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Roethlisberger’s decision

Posted by Doug on June 13, 2006

I'd better post something about Ben Roethlisberger's motorcylce accident.

First of all, I have yet to hear anyone criticize Roethlisberger for riding a cycle. No, everyone is on him for riding a cycle without a helmet. Why is riding the cycle OK, but riding it without a helmet is not? Because riding with the helmet is safer, I guess. But driving in a car is safer than either. I don't have data, but I'd guess that the marginal difference in severe injury probability between a car trip and a helmeted cycle trip is greater than that between a helmeted cycle trip and an unhelmeted one. (Feel free to chime in with data if you've got it.) It seems arbitrary to focus on the helmet. But that's not what this rant is about.

And while I do agree with the sentiment for the most part, this is not a libertarian-style "it's his life and he can do whatever he likes as long as he doesn't infringe on others' rights to do the same" rant. No, I am actually going to argue that Big Ben's decision to continue to ride his cycle sans helmet was, in fact, not a stupid one at all.

As everyone knows, getting out of bed in the morning is a risk. You probably got in your car and drove to work this morning, knowing full well that there was a small probability that that decision would be the direct cause of your grisly death. That is exactly what Roethlisberger did when he hopped on the bike with no helmet yesterday. Yes, you're saying, but I have to drive to work. Ben doesn't have to ride without a helmet. He could simply take the same ride with a helmet, and be 42% safer.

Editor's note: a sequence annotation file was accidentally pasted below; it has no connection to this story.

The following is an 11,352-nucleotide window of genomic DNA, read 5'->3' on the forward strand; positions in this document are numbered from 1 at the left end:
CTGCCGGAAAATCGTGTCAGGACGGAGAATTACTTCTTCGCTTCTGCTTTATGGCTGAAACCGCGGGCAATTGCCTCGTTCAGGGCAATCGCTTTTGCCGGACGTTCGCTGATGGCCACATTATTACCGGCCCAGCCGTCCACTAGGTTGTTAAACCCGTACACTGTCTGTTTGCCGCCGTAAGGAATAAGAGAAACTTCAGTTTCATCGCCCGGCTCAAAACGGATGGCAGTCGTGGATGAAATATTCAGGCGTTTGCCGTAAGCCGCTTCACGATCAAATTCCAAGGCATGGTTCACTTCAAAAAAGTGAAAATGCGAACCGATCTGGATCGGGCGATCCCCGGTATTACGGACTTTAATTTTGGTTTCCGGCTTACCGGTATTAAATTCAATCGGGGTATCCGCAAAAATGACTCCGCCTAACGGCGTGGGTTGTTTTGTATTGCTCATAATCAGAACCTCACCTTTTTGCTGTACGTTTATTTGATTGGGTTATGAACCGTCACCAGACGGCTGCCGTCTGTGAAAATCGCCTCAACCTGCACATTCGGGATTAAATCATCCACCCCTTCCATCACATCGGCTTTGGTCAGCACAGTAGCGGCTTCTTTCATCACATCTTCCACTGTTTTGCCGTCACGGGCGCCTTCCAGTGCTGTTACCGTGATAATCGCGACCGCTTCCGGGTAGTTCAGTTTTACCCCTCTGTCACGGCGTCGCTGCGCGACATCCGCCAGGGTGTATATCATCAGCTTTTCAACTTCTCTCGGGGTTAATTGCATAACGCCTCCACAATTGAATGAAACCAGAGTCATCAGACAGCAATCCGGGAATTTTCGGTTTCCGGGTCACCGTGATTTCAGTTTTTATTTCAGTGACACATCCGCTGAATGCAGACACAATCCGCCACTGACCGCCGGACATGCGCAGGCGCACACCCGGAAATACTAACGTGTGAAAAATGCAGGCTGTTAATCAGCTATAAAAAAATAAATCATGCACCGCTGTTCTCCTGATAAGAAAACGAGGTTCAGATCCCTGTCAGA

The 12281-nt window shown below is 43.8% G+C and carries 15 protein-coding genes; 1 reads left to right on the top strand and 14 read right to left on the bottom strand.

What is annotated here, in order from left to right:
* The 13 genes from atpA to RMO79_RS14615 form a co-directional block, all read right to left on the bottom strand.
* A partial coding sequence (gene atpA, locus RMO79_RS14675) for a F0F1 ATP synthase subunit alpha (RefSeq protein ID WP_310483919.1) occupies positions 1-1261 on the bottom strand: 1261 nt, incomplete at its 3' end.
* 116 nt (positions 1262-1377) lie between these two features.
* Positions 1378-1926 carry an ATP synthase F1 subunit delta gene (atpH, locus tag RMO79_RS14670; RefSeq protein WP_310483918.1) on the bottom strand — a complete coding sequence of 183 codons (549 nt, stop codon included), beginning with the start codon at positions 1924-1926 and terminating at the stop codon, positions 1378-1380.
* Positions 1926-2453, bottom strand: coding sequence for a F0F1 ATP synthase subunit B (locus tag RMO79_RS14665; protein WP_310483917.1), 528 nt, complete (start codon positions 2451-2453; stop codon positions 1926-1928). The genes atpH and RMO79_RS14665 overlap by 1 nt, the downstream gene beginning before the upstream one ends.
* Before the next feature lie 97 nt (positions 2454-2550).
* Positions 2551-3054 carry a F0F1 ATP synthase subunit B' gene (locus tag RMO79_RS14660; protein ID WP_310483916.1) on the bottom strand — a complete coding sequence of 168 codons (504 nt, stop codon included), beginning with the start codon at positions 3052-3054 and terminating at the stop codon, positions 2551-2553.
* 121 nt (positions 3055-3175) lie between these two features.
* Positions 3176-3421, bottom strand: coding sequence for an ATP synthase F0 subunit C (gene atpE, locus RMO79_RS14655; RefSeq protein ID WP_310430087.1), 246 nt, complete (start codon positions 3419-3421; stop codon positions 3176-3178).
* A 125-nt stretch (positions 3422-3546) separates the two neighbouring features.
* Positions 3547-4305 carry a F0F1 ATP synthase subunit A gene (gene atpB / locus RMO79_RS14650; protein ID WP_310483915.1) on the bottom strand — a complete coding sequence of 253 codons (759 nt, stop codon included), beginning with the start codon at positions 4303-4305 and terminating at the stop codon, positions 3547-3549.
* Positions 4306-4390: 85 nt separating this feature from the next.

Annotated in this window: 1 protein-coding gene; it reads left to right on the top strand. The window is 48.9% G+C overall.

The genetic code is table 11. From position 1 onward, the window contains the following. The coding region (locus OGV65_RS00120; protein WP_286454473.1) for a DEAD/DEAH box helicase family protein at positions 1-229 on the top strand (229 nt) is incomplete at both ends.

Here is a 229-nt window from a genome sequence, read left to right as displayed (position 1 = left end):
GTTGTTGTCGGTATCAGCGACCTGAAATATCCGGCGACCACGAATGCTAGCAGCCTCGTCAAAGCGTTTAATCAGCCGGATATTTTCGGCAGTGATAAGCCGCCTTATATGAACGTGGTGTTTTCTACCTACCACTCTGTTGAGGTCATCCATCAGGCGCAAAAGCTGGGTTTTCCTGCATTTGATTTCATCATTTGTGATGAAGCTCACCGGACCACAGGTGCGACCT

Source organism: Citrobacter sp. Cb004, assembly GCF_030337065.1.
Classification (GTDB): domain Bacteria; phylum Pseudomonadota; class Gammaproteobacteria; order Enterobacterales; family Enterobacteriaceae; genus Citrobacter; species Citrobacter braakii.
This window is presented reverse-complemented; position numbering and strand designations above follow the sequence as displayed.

I'll grant that Roethlisberger would not literally shrivel up and die if he were forced to wear a helmet. But everyone has certain psychological needs, and it's just plain as day to me that one of Ben Roethlisberger's is satisfied by riding a motorcycle without a helmet.

Whatever you think about his decision, he is one of the best in the world at a job that requires a lot of decision making, so it is at least clear that he is not a stupid person. When Kellen Winslow was hurt in a bike wreck last May, Bill Cowher lectured Roethlisberger about the need to wear a helmet, but Ben refused to start wearing one.

When a smart person consciously makes a decision like that --- especially after so recently seeing a colleague demonstrate the potential consequences --- there is a reason for it. Having a very cautious personality myself, I can't begin to fathom what that reason is, but there is one and I think we ought to respect it. To use the usual words --- risk-taking, thrillseeking --- is to vastly oversimplify an incredibly complicated issue, but Ben Roethlisberger needs that thrill. You may not need it, but he does.

I believe that, in almost all cases, the good aspects of our personalities are inextricably tied to the bad ones. I don't understand the exact connection, but there is no doubt in my mind that whatever it is that compels Big Ben to bike without a helmet also plays a crucial role in his being such a great football player. Is it really surprising that a successful football player would be wired in such a way that he has an inner drive to do things that might not be in the best interests of his physical health?

Steeler fans, the choice is not between a helmetless Big Ben and a helmeted one. It's between a helmetless Big Ben and no Big Ben at all. The Big Ben that wins Super Bowls at age 23 is the very same Big Ben as the one who consciously chooses not to wear a helmet when he rides. You could try to separate the two with contractual obligations, but I guarantee that aspect of his personality would manifest itself some other way. It's part of the package.